Storm Teacher Resources

Find Storm educational ideas and activities

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Learners discover the way geologists collect information about past hurricanes to determine patterns that may help with storm prediction. They then research the history of natural disasters in different regions of the United States and develop regional insurance profiles based on their findings and related predictions.
In this French Revolution instructional activity, students read a paragraph and visit the noted Web sites to find the information to respond to 7 short answer questions about the storming of the Bastille.
In this fiction books instructional activity, students complete seven multiple choice questions about the book, "Red Storm Rising." These questions contain concepts such as choosing the correct author, who published the book, when it was on the New York Times best seller list, and popularity of other books at the same time.
In this weather worksheet, students read an excerpt about how to protect yourself, others, and property from various types of storms. There are five short answer questions related to the excerpt that students respond to.
Students examine four stories of storms in the Bible and discuss reasons God may have sent the storm.  For this Biblical storms lesson, students read of four great Biblical storms and complete a worksheet in which they answer questions about the characters in the storm and what God taught them.  Students then relate an actual storm with a storm in someone's life.
Examine the genre of historical fiction while reading A Light in the Storm. They extract events in chronological order to make a timeline. Then, they use information in the book important to the characters to create a presentation of an event in the book.
Students read "A South African Storm" by Allison Howard and participate in a class discussion that examines Howard's letter for both content and writing form. They write a letter using some of the techniques they identified in Howard's.
Students read a letter titled "A South African Storm" on her experiences of discrimination in the country. Individually or as a class, they answer questions about the author's purpose in writing the piece was and how she made herself blend in. They compare it to the story of "Cry, Beloved Country" and how attitudes have changed since the birth or apartheid and today.
Fourth graders discover the patterns that create summer and winter storms. Working in groups, they create model storms for summer and winter. Students discuss the reasons why summer storms and winter storms are different and explain the patterns that create each type of storm.
Students compare and contrast 3 types of extreme storms. They obtain real-time and historical meteorological data regarding 2 specific storms and then analyze the data to determine what type of storm each was.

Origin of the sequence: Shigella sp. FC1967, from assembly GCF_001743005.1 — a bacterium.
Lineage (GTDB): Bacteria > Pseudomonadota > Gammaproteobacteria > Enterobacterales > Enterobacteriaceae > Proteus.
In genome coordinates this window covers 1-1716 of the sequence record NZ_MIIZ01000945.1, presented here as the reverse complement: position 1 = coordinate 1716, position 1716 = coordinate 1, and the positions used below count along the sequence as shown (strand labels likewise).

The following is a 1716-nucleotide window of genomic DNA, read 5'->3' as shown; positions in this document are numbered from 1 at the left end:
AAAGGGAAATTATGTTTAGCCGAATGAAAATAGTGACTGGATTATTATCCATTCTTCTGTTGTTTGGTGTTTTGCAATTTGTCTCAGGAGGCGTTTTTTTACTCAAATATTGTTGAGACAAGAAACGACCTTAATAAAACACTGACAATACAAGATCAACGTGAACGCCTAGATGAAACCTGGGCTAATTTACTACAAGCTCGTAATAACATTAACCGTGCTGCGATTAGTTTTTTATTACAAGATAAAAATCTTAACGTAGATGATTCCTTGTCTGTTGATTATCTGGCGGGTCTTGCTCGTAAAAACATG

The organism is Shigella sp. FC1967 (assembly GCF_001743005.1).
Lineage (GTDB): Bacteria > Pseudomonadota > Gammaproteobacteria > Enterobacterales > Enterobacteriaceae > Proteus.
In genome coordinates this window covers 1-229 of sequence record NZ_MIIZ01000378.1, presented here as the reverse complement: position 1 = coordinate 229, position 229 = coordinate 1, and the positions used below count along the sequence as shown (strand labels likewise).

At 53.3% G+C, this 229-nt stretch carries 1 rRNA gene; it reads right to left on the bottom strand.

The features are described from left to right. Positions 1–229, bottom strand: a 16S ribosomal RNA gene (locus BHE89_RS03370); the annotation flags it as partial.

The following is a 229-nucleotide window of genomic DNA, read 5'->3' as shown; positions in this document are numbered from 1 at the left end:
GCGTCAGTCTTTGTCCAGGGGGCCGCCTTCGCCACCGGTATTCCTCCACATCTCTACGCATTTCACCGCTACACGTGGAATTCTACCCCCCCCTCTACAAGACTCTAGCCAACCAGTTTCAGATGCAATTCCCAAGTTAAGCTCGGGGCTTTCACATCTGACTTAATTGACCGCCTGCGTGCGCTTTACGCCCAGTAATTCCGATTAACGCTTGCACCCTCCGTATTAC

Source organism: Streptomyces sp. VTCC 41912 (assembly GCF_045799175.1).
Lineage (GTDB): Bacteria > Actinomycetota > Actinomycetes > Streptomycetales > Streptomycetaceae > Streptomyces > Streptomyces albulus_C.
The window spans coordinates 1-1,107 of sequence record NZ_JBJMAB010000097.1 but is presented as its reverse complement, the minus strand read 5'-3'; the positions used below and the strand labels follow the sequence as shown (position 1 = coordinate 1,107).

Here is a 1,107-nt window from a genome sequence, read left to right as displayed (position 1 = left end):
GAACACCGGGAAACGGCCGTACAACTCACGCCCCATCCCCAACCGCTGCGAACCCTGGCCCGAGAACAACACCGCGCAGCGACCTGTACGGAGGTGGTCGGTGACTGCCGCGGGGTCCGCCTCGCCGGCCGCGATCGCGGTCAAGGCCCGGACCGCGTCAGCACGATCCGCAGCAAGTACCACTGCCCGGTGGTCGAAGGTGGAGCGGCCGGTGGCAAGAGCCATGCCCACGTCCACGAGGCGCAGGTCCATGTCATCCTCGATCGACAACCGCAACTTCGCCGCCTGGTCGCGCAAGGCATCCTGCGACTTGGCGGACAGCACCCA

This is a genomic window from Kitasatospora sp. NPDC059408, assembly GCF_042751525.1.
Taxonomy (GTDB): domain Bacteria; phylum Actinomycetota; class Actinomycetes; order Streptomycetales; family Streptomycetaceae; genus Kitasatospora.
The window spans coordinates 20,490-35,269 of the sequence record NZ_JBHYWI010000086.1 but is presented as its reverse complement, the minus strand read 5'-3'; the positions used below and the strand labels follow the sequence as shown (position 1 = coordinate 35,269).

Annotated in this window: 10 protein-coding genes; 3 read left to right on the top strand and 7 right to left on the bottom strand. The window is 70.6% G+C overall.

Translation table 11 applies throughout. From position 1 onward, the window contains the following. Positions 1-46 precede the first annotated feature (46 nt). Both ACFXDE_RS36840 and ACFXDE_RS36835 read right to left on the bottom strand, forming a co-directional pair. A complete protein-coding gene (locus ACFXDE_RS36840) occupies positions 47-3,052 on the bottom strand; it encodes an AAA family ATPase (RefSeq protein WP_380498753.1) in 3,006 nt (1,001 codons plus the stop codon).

Young scholars create a storm to develop an understanding of hurricanes. Learners explain reasons behind hurricane trends; identify the 5 categories of intensity using the Saffir-Simpson scale; interpret weather maps, and understand disaster safety.
In this magnetic storms learning exercise, students use a graph of data collected over time showing the magnitude of a magnetic storm. Students use the data to solve 6 problems about the graph and they determine the strength of the storm at different times.
In this magnetic storms and Earth's magnetic field worksheet, students use a bar graph showing the Kp Index for planetary variability. Students use the bar graph to answer 3 questions about the solar storms and their Kp values.
In this solar storms worksheet, students use an on line source to read newspaper stories about scientific theories and hypothesis related to space weather phenomena. Students answer 7 questions about past solar storms and compare ideas of early times to recent theories.
In this solar storm timeline, students read about a series of events that took place in space beginning with a solar flare. Students gather the information and create a time line of events mentioned. They determine the length of time it took for the coronal mass ejection to reach Earth.
In this short story comprehension worksheet, students read a short story about "The Storm" and answer 5 comprehension multiple choice questions and 5 vocabulary multiple choice questions.
For this Storm-a-Dust vocabulary worksheet, students respond to 5 matching and 5 fill in the blank questions. Students are also asked to write a weather report.
Students explore the internet world of Second Life and describe the physical properties of storms and clouds. In this storms and clouds lesson plan, students give a presentation on weather patterns.
Tiger in a Tropical Storm by Henri Rousseau can be analyzed by your second grade class. They'll learn about the artist Henri Rousseau and then use six excellent questions to better understand the painting. Ten related activity suggestions are included to actively engage your young art history enthusiasts. 
Fourth graders analyze how summer and winter storms are different. In this weather lesson, 4th graders construct a winter storm simulation box and a summer storm bottle and record the temperature and barometer readings. The directions to construct the simulation storm boxes are included in the lesson plan.